As we approach the end of Veganuary, you may be reviewing how much you’ve missed your Sunday morning bacon and eggs or, Friday night cheese board. Maybe you haven’t missed meat and cheese as much as you thought and are gearing up to embark on a plant-based diet for the rest of 2021. You may have noted changes in your energy levels, skin and hair too. Whether it has been a good or bad experience for you personally, well done for seeing the challenge through.
Historically, January has been known as the month of the year for lifestyle changes. As we kicked off 2021, the trends began to build on social media, surrounding ‘New Year, New Me’. Naturally, New Year’s resolutions are never hard to come by and one of the most popular ones to be adopted this month was Veganuary.
Created by a couple back in 2013 who were active animal rights campaigners, Veganuary is a movement that encourages people to eliminate animal products from their diet for the month of January. The launch of the first Veganuary campaign saw around 3,000 people sign up to test out the vegan diet for themselves and since then, the campaign has grown significantly each year. In fact, 2021 broke the record for signups, with more than 500,000 people committing to take on the 31-day challenge.
With an increase of 497,000 sign ups over the last seven years, it’s evident that the UK’s interest in veganism is growing and people are continuing to question and change the way they eat. Amongst the 75 million vegans living across the world, stats estimate that 600,000 are UK based. Whilst veganism helps to foster care for the world’s animals and reduce our individual carbon footprint, it can have a profound effect on your lifestyle, including diet and sleep.
Read our guide below, which aims to highlight the importance of choosing a diet to help you feel and sleep well.
Veganism promotes less risk of heart disease
Its widely reported that consuming meat in moderation is good for us, helping to sustain a feeling of fullness and boosting our intake of protein and essential vitamins. However, research shows that eating too much meat can contribute to high cholesterol levels and high blood pressure. It’s therefore no surprise that studies suggest that vegans and vegetarians are less likely to suffer from heart disease than omnivores. This is simply due to the fact that vegans are likely to eat fewer fatty foods, which can not only benefit your health but your weight too.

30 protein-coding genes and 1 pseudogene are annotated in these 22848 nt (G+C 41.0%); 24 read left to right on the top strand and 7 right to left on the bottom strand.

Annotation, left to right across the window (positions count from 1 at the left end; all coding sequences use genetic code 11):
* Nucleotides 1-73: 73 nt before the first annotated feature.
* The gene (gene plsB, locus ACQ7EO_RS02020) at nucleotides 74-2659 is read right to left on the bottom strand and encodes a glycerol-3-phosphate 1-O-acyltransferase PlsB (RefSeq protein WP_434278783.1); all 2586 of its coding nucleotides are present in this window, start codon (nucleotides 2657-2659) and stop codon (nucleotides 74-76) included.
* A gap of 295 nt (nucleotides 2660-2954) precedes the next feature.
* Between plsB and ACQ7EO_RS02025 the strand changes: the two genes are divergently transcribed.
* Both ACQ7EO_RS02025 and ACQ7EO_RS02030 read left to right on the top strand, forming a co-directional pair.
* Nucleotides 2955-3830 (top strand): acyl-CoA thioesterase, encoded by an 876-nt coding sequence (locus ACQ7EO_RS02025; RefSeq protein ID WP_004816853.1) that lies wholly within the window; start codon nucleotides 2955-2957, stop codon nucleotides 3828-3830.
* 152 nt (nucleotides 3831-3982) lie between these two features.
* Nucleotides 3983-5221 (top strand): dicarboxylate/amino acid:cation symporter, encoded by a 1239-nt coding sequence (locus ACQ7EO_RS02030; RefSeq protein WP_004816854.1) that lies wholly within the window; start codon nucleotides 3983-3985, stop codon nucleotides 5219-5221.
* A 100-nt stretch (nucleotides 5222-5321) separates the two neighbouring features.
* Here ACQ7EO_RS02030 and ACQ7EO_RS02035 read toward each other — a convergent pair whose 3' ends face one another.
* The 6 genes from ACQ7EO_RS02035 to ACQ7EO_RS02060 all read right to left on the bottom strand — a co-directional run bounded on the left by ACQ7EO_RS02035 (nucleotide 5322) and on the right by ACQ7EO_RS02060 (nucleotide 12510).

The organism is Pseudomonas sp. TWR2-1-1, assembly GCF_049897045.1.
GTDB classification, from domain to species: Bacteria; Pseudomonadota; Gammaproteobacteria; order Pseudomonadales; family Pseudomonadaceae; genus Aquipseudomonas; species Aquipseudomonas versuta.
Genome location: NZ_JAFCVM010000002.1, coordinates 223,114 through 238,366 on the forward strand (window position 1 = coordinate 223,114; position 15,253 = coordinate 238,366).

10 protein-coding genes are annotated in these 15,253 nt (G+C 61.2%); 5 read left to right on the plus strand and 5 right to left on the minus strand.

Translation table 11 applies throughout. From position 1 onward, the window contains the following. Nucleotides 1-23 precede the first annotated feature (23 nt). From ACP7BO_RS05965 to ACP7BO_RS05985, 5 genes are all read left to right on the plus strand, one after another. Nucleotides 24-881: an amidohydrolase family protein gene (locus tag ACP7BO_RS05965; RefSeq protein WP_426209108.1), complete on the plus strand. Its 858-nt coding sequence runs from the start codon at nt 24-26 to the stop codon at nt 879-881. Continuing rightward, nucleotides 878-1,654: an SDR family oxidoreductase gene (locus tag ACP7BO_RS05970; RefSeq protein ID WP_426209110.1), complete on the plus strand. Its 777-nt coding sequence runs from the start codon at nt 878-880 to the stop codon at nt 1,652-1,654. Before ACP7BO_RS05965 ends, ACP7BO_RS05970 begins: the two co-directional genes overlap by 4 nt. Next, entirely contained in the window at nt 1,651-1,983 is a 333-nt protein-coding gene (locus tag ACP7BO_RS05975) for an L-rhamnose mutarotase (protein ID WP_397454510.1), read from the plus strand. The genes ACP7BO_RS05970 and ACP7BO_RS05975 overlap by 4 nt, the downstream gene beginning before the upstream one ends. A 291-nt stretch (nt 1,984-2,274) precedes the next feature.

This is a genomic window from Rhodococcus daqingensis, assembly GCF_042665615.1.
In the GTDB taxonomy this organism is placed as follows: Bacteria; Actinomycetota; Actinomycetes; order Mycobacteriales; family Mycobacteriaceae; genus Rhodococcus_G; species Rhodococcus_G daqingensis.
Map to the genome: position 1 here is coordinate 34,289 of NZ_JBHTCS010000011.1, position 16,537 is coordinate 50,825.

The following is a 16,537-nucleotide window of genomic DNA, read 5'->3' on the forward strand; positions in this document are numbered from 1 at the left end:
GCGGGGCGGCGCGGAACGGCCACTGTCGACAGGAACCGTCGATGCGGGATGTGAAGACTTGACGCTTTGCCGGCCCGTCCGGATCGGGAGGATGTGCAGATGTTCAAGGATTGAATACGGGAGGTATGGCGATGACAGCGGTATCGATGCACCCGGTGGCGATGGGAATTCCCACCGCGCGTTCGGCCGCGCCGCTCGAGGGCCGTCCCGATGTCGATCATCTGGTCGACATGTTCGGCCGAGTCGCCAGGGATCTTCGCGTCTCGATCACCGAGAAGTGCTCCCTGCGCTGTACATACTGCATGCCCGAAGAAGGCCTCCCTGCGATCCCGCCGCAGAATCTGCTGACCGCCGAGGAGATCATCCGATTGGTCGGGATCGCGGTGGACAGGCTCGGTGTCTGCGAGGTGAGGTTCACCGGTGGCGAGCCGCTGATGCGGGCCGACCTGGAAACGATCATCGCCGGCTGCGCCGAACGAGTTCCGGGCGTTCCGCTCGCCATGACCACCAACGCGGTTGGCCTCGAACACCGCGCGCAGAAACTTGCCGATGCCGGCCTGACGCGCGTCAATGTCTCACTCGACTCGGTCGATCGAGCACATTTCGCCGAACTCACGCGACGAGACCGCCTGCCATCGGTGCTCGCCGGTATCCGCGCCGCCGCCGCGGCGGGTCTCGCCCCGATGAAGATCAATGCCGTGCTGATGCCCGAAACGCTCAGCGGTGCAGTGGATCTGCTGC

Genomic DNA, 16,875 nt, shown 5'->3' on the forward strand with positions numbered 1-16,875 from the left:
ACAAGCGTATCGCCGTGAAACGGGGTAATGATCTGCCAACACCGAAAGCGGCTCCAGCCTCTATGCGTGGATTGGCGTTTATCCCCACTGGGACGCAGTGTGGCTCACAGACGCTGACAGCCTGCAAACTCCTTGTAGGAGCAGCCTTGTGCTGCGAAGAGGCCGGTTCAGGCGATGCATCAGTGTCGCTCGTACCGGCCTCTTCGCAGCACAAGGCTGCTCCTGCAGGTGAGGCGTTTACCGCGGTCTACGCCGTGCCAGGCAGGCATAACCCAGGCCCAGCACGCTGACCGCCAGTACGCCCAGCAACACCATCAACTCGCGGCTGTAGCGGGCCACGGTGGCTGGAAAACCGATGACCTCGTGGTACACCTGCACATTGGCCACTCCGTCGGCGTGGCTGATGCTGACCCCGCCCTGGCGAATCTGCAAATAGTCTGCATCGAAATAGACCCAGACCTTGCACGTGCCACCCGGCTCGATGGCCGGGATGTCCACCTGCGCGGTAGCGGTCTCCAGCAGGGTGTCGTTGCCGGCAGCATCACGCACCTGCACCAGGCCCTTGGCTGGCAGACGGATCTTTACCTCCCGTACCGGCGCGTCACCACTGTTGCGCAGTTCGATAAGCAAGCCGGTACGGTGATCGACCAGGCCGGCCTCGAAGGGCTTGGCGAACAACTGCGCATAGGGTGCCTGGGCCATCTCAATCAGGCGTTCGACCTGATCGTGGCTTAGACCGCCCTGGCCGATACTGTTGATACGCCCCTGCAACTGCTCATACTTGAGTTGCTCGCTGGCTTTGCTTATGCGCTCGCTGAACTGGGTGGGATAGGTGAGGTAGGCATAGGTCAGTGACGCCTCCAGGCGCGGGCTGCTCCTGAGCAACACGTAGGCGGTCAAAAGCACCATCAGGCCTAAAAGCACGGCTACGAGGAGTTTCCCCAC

A vegan diet can mean missing out on vital vitamins
While being vegan means the reduced consumption of fatty foods, it can also reduce vital vitamins. Although you’re more likely to get your five a day as a vegan, fruit and vegetables are unable to provide the vitamin, B12. Instead, this vitamin is found in meat, fish, eggs and dairy products. Having low vitamin B12 levels can lead to fatigue and numbness which, when untreated, can be irreversible. Nevertheless, those that choose a vegan diet can get their B12 intake from vitamin supplements, which means there is a way you can be vegan and still get all your essential vitamins.
Hone your diet to impact your sleep positively
Lucky for you, whichever path you choose (vegan, vegetarian, pescatarian, omnivore or carnivore), it’s unlikely it will have a large impact on your sleep. Rather, foods that can cause sleep problems are those that are heavily processed, high in sugar, high in salt and high in carbohydrates. In layman's terms: junk food. Of course, it’s nice to treat yourself every now and again with a bag of sweets and a bowl of crisps but doing this everyday can be damaging. It’s best to consume these foods in moderation, where you can, as they can cause a false sense of alertness, followed by a bout of tiredness.

Regardless of whether you eat a diet including meat or not, aiming to incorporate fruits & vegetables, whole grains and proteins will mean that you are optimising you chances of having a better night’s sleep.

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